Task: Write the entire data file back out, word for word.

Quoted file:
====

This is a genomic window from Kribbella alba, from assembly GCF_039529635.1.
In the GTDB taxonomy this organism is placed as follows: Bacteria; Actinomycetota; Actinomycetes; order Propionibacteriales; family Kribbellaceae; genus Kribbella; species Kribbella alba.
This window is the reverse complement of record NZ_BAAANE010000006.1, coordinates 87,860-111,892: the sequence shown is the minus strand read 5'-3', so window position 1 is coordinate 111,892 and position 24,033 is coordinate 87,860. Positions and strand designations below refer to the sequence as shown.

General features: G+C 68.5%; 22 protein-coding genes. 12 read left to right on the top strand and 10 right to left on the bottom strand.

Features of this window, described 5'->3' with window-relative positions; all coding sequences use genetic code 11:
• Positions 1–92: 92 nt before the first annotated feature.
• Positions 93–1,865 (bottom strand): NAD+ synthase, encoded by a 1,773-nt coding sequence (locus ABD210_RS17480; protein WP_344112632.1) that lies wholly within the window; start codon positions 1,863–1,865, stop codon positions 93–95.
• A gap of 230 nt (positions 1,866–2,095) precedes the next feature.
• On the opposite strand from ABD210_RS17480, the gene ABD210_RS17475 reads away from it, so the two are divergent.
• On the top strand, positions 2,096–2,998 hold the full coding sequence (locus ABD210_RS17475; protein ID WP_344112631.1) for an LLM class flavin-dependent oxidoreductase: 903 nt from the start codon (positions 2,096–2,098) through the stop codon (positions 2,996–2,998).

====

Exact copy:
This is a genomic window from Kribbella alba, from assembly GCF_039529635.1.
In the GTDB taxonomy this organism is placed as follows: Bacteria; Actinomycetota; Actinomycetes; order Propionibacteriales; family Kribbellaceae; genus Kribbella; species Kribbella alba.
This window is the reverse complement of record NZ_BAAANE010000006.1, coordinates 87,860-111,892: the sequence shown is the minus strand read 5'-3', so window position 1 is coordinate 111,892 and position 24,033 is coordinate 87,860. Positions and strand designations below refer to the sequence as shown.

General features: G+C 68.5%; 22 protein-coding genes. 12 read left to right on the top strand and 10 right to left on the bottom strand.

Features of this window, described 5'->3' with window-relative positions; all coding sequences use genetic code 11:
• Positions 1–92: 92 nt before the first annotated feature.
• Positions 93–1,865 (bottom strand): NAD+ synthase, encoded by a 1,773-nt coding sequence (locus ABD210_RS17480; protein WP_344112632.1) that lies wholly within the window; start codon positions 1,863–1,865, stop codon positions 93–95.
• A gap of 230 nt (positions 1,866–2,095) precedes the next feature.
• On the opposite strand from ABD210_RS17480, the gene ABD210_RS17475 reads away from it, so the two are divergent.
• On the top strand, positions 2,096–2,998 hold the full coding sequence (locus ABD210_RS17475; protein ID WP_344112631.1) for an LLM class flavin-dependent oxidoreductase: 903 nt from the start codon (positions 2,096–2,098) through the stop codon (positions 2,996–2,998).